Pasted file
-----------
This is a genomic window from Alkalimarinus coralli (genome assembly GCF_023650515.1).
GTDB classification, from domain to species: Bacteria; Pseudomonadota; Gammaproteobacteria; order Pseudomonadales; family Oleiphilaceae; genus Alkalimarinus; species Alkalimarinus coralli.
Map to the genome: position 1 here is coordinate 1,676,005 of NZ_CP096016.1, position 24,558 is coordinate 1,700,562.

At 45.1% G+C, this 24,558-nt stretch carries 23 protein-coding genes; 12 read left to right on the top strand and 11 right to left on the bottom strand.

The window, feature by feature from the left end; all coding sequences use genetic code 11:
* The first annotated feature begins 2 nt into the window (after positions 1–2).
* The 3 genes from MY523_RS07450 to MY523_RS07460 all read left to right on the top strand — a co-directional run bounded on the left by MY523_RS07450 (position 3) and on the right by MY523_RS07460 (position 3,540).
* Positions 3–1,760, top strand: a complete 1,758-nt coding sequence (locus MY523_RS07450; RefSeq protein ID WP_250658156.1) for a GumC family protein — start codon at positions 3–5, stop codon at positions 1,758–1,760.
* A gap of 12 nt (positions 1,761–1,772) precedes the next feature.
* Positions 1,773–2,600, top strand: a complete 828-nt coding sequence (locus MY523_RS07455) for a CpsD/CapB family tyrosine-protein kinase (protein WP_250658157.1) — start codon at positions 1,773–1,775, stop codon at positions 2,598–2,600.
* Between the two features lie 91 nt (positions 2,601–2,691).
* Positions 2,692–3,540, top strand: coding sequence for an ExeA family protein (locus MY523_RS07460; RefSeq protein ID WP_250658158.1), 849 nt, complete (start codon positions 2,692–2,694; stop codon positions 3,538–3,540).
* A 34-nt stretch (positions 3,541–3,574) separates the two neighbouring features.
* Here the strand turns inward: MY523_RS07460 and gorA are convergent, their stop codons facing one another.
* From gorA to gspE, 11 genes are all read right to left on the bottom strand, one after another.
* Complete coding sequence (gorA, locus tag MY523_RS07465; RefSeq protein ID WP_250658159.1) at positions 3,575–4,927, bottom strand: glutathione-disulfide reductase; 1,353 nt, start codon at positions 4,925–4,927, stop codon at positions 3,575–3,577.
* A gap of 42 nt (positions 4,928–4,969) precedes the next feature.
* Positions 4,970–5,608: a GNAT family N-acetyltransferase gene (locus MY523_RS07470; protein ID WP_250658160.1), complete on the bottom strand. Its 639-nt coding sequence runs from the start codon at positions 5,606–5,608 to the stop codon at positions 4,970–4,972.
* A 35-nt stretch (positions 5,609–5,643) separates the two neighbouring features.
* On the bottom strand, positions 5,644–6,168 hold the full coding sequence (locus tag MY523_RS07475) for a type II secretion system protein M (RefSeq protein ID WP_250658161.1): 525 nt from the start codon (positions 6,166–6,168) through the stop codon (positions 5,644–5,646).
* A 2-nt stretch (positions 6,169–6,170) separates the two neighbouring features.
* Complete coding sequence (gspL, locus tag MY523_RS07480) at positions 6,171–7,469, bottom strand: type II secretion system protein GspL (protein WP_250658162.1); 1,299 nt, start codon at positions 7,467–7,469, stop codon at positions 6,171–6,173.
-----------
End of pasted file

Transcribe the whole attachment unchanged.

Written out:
This is a genomic window from Alkalimarinus coralli (genome assembly GCF_023650515.1).
GTDB classification, from domain to species: Bacteria; Pseudomonadota; Gammaproteobacteria; order Pseudomonadales; family Oleiphilaceae; genus Alkalimarinus; species Alkalimarinus coralli.
Map to the genome: position 1 here is coordinate 1,676,005 of NZ_CP096016.1, position 24,558 is coordinate 1,700,562.

At 45.1% G+C, this 24,558-nt stretch carries 23 protein-coding genes; 12 read left to right on the top strand and 11 right to left on the bottom strand.

The window, feature by feature from the left end; all coding sequences use genetic code 11:
* The first annotated feature begins 2 nt into the window (after positions 1–2).
* The 3 genes from MY523_RS07450 to MY523_RS07460 all read left to right on the top strand — a co-directional run bounded on the left by MY523_RS07450 (position 3) and on the right by MY523_RS07460 (position 3,540).
* Positions 3–1,760, top strand: a complete 1,758-nt coding sequence (locus MY523_RS07450; RefSeq protein ID WP_250658156.1) for a GumC family protein — start codon at positions 3–5, stop codon at positions 1,758–1,760.
* A gap of 12 nt (positions 1,761–1,772) precedes the next feature.
* Positions 1,773–2,600, top strand: a complete 828-nt coding sequence (locus MY523_RS07455) for a CpsD/CapB family tyrosine-protein kinase (protein WP_250658157.1) — start codon at positions 1,773–1,775, stop codon at positions 2,598–2,600.
* Between the two features lie 91 nt (positions 2,601–2,691).
* Positions 2,692–3,540, top strand: coding sequence for an ExeA family protein (locus MY523_RS07460; RefSeq protein ID WP_250658158.1), 849 nt, complete (start codon positions 2,692–2,694; stop codon positions 3,538–3,540).
* A 34-nt stretch (positions 3,541–3,574) separates the two neighbouring features.
* Here the strand turns inward: MY523_RS07460 and gorA are convergent, their stop codons facing one another.
* From gorA to gspE, 11 genes are all read right to left on the bottom strand, one after another.
* Complete coding sequence (gorA, locus tag MY523_RS07465; RefSeq protein ID WP_250658159.1) at positions 3,575–4,927, bottom strand: glutathione-disulfide reductase; 1,353 nt, start codon at positions 4,925–4,927, stop codon at positions 3,575–3,577.
* A gap of 42 nt (positions 4,928–4,969) precedes the next feature.
* Positions 4,970–5,608: a GNAT family N-acetyltransferase gene (locus MY523_RS07470; protein ID WP_250658160.1), complete on the bottom strand. Its 639-nt coding sequence runs from the start codon at positions 5,606–5,608 to the stop codon at positions 4,970–4,972.
* A 35-nt stretch (positions 5,609–5,643) separates the two neighbouring features.
* On the bottom strand, positions 5,644–6,168 hold the full coding sequence (locus tag MY523_RS07475) for a type II secretion system protein M (RefSeq protein ID WP_250658161.1): 525 nt from the start codon (positions 6,166–6,168) through the stop codon (positions 5,644–5,646).
* A 2-nt stretch (positions 6,169–6,170) separates the two neighbouring features.
* Complete coding sequence (gspL, locus tag MY523_RS07480) at positions 6,171–7,469, bottom strand: type II secretion system protein GspL (protein WP_250658162.1); 1,299 nt, start codon at positions 7,467–7,469, stop codon at positions 6,171–6,173.